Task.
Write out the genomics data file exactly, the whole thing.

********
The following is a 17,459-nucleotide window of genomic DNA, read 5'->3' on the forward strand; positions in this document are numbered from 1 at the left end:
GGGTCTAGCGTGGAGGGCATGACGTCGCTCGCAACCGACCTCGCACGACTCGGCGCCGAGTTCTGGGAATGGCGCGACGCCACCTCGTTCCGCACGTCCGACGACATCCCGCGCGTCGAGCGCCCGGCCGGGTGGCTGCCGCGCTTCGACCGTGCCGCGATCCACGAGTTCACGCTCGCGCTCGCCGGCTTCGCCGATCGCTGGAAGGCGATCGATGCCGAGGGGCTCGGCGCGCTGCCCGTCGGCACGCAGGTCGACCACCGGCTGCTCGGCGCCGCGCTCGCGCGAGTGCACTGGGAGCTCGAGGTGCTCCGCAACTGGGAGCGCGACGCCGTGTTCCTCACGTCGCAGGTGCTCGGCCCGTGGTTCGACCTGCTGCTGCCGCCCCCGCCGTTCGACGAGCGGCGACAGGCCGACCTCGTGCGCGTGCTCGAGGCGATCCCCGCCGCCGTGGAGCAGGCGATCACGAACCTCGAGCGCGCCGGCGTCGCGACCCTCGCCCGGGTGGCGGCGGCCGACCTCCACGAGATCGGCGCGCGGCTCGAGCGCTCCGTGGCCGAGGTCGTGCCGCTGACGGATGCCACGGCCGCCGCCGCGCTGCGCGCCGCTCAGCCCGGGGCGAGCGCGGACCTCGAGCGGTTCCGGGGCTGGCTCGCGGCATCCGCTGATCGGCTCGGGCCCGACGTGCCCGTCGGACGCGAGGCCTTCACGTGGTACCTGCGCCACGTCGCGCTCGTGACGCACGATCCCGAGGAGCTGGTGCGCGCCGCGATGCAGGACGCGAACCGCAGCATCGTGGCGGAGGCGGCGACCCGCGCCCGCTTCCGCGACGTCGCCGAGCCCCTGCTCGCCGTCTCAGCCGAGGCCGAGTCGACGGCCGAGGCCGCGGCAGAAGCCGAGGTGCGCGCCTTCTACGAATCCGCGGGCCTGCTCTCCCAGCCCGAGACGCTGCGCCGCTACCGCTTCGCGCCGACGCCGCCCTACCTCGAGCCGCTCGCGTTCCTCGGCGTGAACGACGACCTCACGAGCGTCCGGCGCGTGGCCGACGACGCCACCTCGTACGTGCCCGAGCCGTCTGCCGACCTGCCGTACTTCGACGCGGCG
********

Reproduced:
The following is a 17,459-nucleotide window of genomic DNA, read 5'->3' on the forward strand; positions in this document are numbered from 1 at the left end:
GGGTCTAGCGTGGAGGGCATGACGTCGCTCGCAACCGACCTCGCACGACTCGGCGCCGAGTTCTGGGAATGGCGCGACGCCACCTCGTTCCGCACGTCCGACGACATCCCGCGCGTCGAGCGCCCGGCCGGGTGGCTGCCGCGCTTCGACCGTGCCGCGATCCACGAGTTCACGCTCGCGCTCGCCGGCTTCGCCGATCGCTGGAAGGCGATCGATGCCGAGGGGCTCGGCGCGCTGCCCGTCGGCACGCAGGTCGACCACCGGCTGCTCGGCGCCGCGCTCGCGCGAGTGCACTGGGAGCTCGAGGTGCTCCGCAACTGGGAGCGCGACGCCGTGTTCCTCACGTCGCAGGTGCTCGGCCCGTGGTTCGACCTGCTGCTGCCGCCCCCGCCGTTCGACGAGCGGCGACAGGCCGACCTCGTGCGCGTGCTCGAGGCGATCCCCGCCGCCGTGGAGCAGGCGATCACGAACCTCGAGCGCGCCGGCGTCGCGACCCTCGCCCGGGTGGCGGCGGCCGACCTCCACGAGATCGGCGCGCGGCTCGAGCGCTCCGTGGCCGAGGTCGTGCCGCTGACGGATGCCACGGCCGCCGCCGCGCTGCGCGCCGCTCAGCCCGGGGCGAGCGCGGACCTCGAGCGGTTCCGGGGCTGGCTCGCGGCATCCGCTGATCGGCTCGGGCCCGACGTGCCCGTCGGACGCGAGGCCTTCACGTGGTACCTGCGCCACGTCGCGCTCGTGACGCACGATCCCGAGGAGCTGGTGCGCGCCGCGATGCAGGACGCGAACCGCAGCATCGTGGCGGAGGCGGCGACCCGCGCCCGCTTCCGCGACGTCGCCGAGCCCCTGCTCGCCGTCTCAGCCGAGGCCGAGTCGACGGCCGAGGCCGCGGCAGAAGCCGAGGTGCGCGCCTTCTACGAATCCGCGGGCCTGCTCTCCCAGCCCGAGACGCTGCGCCGCTACCGCTTCGCGCCGACGCCGCCCTACCTCGAGCCGCTCGCGTTCCTCGGCGTGAACGACGACCTCACGAGCGTCCGGCGCGTGGCCGACGACGCCACCTCGTACGTGCCCGAGCCGTCTGCCGACCTGCCGTACTTCGACGCGGCG